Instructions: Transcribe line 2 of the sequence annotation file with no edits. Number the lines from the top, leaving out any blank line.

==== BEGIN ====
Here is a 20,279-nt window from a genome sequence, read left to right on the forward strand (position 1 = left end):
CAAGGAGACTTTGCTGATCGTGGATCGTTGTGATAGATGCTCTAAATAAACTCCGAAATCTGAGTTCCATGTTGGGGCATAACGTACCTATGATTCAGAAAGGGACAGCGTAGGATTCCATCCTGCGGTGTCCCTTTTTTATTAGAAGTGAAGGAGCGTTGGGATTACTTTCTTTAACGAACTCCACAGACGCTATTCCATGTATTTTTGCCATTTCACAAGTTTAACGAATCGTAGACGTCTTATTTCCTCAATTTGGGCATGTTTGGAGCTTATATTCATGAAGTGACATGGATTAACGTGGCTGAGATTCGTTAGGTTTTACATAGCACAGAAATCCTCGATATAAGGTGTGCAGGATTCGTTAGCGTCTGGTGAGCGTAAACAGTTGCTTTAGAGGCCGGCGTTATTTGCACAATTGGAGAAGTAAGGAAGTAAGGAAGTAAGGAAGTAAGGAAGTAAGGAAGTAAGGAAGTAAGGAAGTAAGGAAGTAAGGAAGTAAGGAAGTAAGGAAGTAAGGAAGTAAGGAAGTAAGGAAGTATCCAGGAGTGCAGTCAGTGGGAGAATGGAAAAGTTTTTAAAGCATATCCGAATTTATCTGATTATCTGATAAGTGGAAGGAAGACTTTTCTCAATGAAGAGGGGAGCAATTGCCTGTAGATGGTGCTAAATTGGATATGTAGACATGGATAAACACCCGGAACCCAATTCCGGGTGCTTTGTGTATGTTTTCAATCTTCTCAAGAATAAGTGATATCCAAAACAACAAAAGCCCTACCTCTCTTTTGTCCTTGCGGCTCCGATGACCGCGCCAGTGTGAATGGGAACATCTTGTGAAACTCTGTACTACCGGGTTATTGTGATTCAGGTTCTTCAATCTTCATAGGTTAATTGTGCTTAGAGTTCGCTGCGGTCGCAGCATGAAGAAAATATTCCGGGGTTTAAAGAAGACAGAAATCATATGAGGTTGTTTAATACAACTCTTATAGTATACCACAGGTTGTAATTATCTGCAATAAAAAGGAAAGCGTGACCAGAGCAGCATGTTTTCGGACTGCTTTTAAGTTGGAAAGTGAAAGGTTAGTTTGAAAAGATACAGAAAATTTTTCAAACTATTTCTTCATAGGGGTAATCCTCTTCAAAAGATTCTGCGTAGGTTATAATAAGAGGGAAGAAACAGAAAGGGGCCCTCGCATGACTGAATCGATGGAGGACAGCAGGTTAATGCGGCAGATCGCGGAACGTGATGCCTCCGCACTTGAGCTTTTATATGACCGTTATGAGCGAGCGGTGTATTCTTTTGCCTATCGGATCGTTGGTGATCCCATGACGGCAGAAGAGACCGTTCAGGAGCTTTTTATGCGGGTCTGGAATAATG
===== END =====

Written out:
CAAGGAGACTTTGCTGATCGTGGATCGTTGTGATAGATGCTCTAAATAAACTCCGAAATCTGAGTTCCATGTTGGGGCATAACGTACCTATGATTCAGAAAGGGACAGCGTAGGATTCCATCCTGCGGTGTCCCTTTTTTATTAGAAGTGAAGGAGCGTTGGGATTACTTTCTTTAACGAACTCCACAGACGCTATTCCATGTATTTTTGCCATTTCACAAGTTTAACGAATCGTAGACGTCTTATTTCCTCAATTTGGGCATGTTTGGAGCTTATATTCATGAAGTGACATGGATTAACGTGGCTGAGATTCGTTAGGTTTTACATAGCACAGAAATCCTCGATATAAGGTGTGCAGGATTCGTTAGCGTCTGGTGAGCGTAAACAGTTGCTTTAGAGGCCGGCGTTATTTGCACAATTGGAGAAGTAAGGAAGTAAGGAAGTAAGGAAGTAAGGAAGTAAGGAAGTAAGGAAGTAAGGAAGTAAGGAAGTAAGGAAGTAAGGAAGTAAGGAAGTAAGGAAGTAAGGAAGTAAGGAAGTATCCAGGAGTGCAGTCAGTGGGAGAATGGAAAAGTTTTTAAAGCATATCCGAATTTATCTGATTATCTGATAAGTGGAAGGAAGACTTTTCTCAATGAAGAGGGGAGCAATTGCCTGTAGATGGTGCTAAATTGGATATGTAGACATGGATAAACACCCGGAACCCAATTCCGGGTGCTTTGTGTATGTTTTCAATCTTCTCAAGAATAAGTGATATCCAAAACAACAAAAGCCCTACCTCTCTTTTGTCCTTGCGGCTCCGATGACCGCGCCAGTGTGAATGGGAACATCTTGTGAAACTCTGTACTACCGGGTTATTGTGATTCAGGTTCTTCAATCTTCATAGGTTAATTGTGCTTAGAGTTCGCTGCGGTCGCAGCATGAAGAAAATATTCCGGGGTTTAAAGAAGACAGAAATCATATGAGGTTGTTTAATACAACTCTTATAGTATACCACAGGTTGTAATTATCTGCAATAAAAAGGAAAGCGTGACCAGAGCAGCATGTTTTCGGACTGCTTTTAAGTTGGAAAGTGAAAGGTTAGTTTGAAAAGATACAGAAAATTTTTCAAACTATTTCTTCATAGGGGTAATCCTCTTCAAAAGATTCTGCGTAGGTTATAATAAGAGGGAAGAAACAGAAAGGGGCCCTCGCATGACTGAATCGATGGAGGACAGCAGGTTAATGCGGCAGATCGCGGAACGTGATGCCTCCGCACTTGAGCTTTTATATGACCGTTATGAGCGAGCGGTGTATTCTTTTGCCTATCGGATCGTTGGTGATCCCATGACGGCAGAAGAGACCGTTCAGGAGCTTTTTATGCGGGTCTGGAATAATG